The Committee further includes a brief obiter dictum on the requirements to provide information to facilitate public participation (Article 6(6)) and to take the outcomes of the participation into account (Article 6(8)). Concerning Article 6(6), it holds that having published a relevant background document some years prior, in this case an opinion on the merits of extending operation of the plant, does not amount to making information available. The public authorities should take care to collate all information that could be relevant at the time of the participation period. Regarding Article 6(8), the Committee commends the approach of the Dutch authorities to summarize, group and respond to the comments received (referring to section 6 of the Annex to the contested decision).
The findings are important in clarifying the extent of obligations of the Aarhus Parties in relation to existing projects. The Committee had previously held that changes to items used in a nuclear power plant amounted to a reconsideration and upgrade (see ACCC/C/2009/41 (Slovakia)). The present findings add that such a reconsideration or update does not need to amount to a physical change to the plant. It is sufficient that the date to terminate the plant has been changed or that the public authorities have given guarantees for operation over a certain period. This is not only relevant for nuclear power plants but for any activities which frequently receive operating extensions, such as mines or combustion plants.
Having established this fundamental point, the Committee also provides guidance as to when public participation should have taken place. Crucially, the 2013 Ministerial decision did not legally extend the permit, which had been granted indefinitely, nor did it decide over the end date of operation, which had been determined by the 2006 Agreement and the 2010 legislative amendment. The Committee’s decision that the 2013 decision was not preceded by public participation was not preceded by “early participation” “when all options are open” therefore translates into: Organizing public participation before the 2013 decision was too late. Since the 2006 Agreement effectively formalized that decision by setting the end date and giving rights to compensation, this was the point of time when participation should have taken place. This is even though that Agreement was a contract rather than a permitting decision.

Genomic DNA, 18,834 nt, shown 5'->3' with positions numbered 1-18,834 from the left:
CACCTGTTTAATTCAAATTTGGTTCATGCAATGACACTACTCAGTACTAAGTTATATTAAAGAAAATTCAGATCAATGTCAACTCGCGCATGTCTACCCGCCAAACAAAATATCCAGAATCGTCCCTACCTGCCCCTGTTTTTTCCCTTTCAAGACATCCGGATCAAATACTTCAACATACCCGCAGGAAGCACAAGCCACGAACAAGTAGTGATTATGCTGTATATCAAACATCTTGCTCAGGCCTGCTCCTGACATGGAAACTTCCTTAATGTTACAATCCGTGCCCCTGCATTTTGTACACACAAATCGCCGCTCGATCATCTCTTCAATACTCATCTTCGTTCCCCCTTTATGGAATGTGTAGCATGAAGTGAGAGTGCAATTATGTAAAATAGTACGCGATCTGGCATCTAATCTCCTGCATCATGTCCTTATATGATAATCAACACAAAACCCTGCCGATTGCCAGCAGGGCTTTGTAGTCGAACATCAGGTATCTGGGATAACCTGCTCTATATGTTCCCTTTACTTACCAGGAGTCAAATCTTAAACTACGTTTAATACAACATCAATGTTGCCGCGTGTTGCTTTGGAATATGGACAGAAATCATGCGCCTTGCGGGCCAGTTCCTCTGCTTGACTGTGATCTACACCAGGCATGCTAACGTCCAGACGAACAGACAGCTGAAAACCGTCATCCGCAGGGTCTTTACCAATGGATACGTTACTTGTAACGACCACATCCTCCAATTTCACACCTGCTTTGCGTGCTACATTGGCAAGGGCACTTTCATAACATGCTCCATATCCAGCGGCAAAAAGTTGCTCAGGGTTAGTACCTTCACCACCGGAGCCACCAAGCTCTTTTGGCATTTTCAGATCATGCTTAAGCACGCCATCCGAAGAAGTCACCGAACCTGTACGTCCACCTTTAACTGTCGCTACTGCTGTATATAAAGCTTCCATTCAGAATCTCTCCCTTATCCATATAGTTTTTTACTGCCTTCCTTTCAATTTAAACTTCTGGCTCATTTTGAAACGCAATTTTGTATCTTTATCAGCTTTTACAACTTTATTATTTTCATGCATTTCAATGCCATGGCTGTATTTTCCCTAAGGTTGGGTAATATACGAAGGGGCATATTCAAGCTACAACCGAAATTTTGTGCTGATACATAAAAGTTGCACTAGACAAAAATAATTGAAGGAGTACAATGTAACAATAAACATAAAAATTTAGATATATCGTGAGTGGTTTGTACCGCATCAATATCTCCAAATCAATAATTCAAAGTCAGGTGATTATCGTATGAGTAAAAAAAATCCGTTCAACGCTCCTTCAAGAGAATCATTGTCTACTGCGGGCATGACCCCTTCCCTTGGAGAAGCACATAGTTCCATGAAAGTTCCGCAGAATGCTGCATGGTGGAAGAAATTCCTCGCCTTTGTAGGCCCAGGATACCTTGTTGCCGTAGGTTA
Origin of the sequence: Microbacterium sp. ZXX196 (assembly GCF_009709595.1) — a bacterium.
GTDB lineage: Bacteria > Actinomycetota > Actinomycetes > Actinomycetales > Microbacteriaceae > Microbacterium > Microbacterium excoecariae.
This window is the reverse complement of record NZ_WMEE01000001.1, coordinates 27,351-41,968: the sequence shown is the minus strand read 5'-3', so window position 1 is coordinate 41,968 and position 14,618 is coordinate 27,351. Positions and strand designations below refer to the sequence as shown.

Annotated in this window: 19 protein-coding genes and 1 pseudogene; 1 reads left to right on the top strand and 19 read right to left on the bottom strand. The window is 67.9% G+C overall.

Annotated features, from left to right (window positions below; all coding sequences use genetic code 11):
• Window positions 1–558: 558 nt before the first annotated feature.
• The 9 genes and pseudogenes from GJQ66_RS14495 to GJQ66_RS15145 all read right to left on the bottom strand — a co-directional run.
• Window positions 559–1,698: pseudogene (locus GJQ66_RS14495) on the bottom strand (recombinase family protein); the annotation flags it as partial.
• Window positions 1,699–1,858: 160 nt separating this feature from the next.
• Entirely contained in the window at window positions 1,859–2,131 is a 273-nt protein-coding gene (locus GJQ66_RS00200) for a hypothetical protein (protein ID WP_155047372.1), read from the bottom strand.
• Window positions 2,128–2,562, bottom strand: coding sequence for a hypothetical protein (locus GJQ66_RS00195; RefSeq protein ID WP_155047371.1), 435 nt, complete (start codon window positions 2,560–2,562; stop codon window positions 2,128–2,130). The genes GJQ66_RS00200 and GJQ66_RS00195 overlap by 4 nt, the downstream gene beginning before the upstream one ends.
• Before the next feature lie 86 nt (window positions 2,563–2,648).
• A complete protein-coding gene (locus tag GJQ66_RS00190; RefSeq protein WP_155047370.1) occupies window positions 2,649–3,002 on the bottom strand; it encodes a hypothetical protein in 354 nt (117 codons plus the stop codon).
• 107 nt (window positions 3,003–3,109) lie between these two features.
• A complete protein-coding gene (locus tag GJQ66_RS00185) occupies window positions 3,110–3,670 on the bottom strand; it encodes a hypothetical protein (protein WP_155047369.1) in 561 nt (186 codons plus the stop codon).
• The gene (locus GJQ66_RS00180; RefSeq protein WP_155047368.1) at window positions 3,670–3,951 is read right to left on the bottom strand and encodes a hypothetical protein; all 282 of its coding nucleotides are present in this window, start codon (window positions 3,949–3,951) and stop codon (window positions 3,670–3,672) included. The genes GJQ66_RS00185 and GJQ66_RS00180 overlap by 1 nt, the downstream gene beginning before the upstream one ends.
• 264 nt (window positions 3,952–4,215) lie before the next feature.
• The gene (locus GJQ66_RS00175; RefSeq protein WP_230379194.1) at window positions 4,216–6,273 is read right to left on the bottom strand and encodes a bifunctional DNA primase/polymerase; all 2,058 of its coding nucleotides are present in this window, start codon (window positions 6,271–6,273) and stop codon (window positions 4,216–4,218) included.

The findings are therefore noteworthy for considering the decision to extend the life-time in a complete and comprehensive manner, meaning as a tiered decision-making procedure. In a tiered decision-making procedure, different aspects can be decided at different times; this is left to the responsible authorities to decide. Accordingly, there is considerable discretion as to what to discuss at what stage, as demonstrated for instance by the recent Committee findings concerning the UK (ACCC/C/2010/104). However, it must be made sure that the public can participate at the stage when all options are still open. Otherwise public participation periods amount to a simple box-ticking exercises or to events promoting the authority’s decision.
The Committee’s findings are the next contribution on a hot issue currently arising in jurisdiction throughout Europe. Preceding these findings, in February 2014 the Espoo Implementation Committee held that the extension of a lifetime license of a nuclear power plant amounted to a new or update of an activity in the sense of the Espoo Convention, even in absence of any works. The Aarhus Committee shied in the present case away from settling the question whether the life-time extension would effectively equate to a new activity (see para. 67) relying instead on Article 6(10) which is not present in the Espoo Convention, i.e. the ostensibly safer option.
The adoption of the Committee findings were in turn followed by the adoption of the Opinion of Advocate General Kokott on a pending CJEU case concerning the life-time extension of two nuclear reactors in Belgium (Case C-411/17). In a well-reasoned Opinion, AG Kokott proposes a number of possible interpretations of the existing EU legal framework that would permit the EU to comply with these obligations under both the Aarhus and Espoo Conventions. The CJEU will likely soon adopt its final judgement and hopefully use the opportunity to achieve consistency, rather than creating a new contradiction, between EU and international law.